MLB: Five Questions the Chicago White Sox Must Face
Going into the 2011 season, the White Sox have been recognized as strong contenders for the postseason. Most analysts see them in contention for the AL Central title. While they will face tough opponents in the Detroit Tigers and Minnesota Twins, the biggest questions to success remain within the organization.
Will the Rotation Hold Up?
For a team that entered the 2010 season with one of the “best” rotations on paper, it seems ludicrous to label this as a source of worry. Fact of the matter is that only one of the pitchers (John Danks) on the staff finished with under a 4.00 era.
Jake Peavy is a certifiable ace, but ran into trouble with his switch to the AL. Combined with his injury, he needs to show he can compete in this new league for a whole season.
Mark Buehrle, a fan favorite, is unfortunately no better than a third or fourth starter. His heroics and multiple accomplishments have made him legendary in Chicago, but on paper his stats are not those of an ace.
Gavin Floyd has to shake off his bipolar pitching and gain some consistency. His up and down pattern of pitching performances will sink him into the back of the rotation.
Edwin Jackson must prove he is the pitcher we saw in Detroit and not the mess he displayed in Arizona last year.
Will There Be Any Sophomore Slumps?
Sergio Santos and Chris Sale were God sends in the bullpen last year. They ate up innings and gave the team a fighting chance late in the season. If this team is to go the distance, Santos and Sale will have to prove they can repeat their performance from last year.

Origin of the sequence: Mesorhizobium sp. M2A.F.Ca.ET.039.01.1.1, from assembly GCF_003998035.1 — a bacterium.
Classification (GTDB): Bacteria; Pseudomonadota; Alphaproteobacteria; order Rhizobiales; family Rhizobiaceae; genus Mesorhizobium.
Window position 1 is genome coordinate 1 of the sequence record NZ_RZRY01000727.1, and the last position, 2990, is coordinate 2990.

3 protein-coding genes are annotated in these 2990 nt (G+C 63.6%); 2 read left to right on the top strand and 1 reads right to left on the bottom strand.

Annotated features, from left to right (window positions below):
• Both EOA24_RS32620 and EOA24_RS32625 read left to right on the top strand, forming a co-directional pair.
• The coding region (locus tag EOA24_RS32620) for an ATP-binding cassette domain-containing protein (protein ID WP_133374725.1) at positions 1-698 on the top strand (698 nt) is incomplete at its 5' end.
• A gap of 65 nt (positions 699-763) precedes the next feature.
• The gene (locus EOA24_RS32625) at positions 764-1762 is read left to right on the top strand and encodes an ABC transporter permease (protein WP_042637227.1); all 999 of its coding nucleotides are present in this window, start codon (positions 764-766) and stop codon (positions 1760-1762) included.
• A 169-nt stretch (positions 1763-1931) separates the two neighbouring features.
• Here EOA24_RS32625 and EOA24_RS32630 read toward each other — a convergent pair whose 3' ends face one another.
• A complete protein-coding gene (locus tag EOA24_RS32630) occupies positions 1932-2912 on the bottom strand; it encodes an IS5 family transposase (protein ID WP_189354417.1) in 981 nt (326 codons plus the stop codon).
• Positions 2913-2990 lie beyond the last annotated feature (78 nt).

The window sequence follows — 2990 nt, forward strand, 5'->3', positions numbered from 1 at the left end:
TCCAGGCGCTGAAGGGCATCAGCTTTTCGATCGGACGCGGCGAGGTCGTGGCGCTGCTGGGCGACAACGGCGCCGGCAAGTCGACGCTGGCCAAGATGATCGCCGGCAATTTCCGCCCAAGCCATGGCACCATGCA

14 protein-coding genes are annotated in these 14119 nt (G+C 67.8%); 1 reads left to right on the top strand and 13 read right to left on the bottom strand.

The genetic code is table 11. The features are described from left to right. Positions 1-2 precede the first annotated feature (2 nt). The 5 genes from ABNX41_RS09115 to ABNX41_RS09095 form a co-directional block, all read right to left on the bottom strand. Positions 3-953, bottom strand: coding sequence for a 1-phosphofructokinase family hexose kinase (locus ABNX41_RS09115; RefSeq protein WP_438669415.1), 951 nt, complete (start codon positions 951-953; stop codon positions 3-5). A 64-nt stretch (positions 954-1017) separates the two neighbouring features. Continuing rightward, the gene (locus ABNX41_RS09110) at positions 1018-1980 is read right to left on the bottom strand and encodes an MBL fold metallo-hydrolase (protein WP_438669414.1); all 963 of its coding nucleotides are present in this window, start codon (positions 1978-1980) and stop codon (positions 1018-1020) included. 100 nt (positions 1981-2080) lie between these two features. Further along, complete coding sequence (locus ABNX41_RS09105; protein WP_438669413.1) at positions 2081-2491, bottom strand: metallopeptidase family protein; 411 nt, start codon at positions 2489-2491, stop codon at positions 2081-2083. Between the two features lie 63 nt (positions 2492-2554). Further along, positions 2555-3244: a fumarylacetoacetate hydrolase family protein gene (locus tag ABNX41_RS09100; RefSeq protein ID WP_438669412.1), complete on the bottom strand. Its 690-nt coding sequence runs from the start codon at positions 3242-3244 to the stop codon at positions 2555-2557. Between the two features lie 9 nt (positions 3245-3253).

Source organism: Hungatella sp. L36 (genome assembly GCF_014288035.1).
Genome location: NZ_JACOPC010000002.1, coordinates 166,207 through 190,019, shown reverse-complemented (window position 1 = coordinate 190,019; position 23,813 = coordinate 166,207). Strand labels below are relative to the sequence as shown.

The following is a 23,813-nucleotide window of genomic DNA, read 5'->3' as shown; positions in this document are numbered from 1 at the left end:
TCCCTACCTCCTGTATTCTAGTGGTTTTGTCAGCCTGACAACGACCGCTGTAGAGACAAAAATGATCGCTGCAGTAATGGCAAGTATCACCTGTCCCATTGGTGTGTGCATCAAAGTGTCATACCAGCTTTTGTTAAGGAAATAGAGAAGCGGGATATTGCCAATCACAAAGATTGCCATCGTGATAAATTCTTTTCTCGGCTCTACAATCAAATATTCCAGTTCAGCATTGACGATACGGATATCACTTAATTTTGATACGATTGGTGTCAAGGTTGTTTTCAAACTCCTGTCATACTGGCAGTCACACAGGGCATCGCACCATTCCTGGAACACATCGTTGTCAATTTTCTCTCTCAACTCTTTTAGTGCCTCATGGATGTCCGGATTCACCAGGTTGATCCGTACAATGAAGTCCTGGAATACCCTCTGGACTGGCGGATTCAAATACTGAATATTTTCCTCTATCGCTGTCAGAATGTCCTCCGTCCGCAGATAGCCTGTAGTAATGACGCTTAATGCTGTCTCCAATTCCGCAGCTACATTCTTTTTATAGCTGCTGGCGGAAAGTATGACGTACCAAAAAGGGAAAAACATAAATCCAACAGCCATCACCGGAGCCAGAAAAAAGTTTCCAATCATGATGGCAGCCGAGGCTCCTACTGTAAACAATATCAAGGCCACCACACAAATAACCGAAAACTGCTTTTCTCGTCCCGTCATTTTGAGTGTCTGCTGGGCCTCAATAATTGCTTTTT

Will the Slow Moving Sluggers Change Ozzies Managing Style?
Last season the White Sox coaches heralded general manager Kenny Williams' moves in removing old, slow legs like Jim Thome and Jermaine Dye.
The retooled line up had a new burst of energy led by Juan Pierre and Alex Rios who combined for over 90 stolen bases last year.
However, with the new addition of Adam Dunn, it appears that Williams may be going back to his old approach with Paul Konerko, Carlos Quentin and the aforementioned Dunn.
The question that remains is if Ozzie Guillen can make this work with his beloved small ball approach to the game.
Can the Team Stay Healthy?
This remains a question for any major league team, but more so for the White Sox.
Offseason signings, extensions and raises have pushed payroll to its limits. Kenny Williams has been forced to rework and defer contract payments to make the pieces fit.
With this said, the White Sox have no wiggle room to add pieces mid-season. The only saving grace for the White Sox is that they have youngsters that can man the helm in case of an emergency.
Brent Morel (assuming he does not win a starting job out of spring) and Dayan Viciedo (once he's healthy again) would be solid fits to patch over any injuries in the corner infield or outfield.
Can Ozzie Keep His Cool?
Ozzie has been an out spoken manager since being hired. Williams knew this when he hired him, now he has had to put up with it. The heated incident between Kenny Williams and Ozzie Guillen last year had an effect on the team. A schism between club house and front end will produce poor results for the ball club as a whole. They must put last year aside and resume relations like they did during the first years of Ozzie's tenure on the South Side.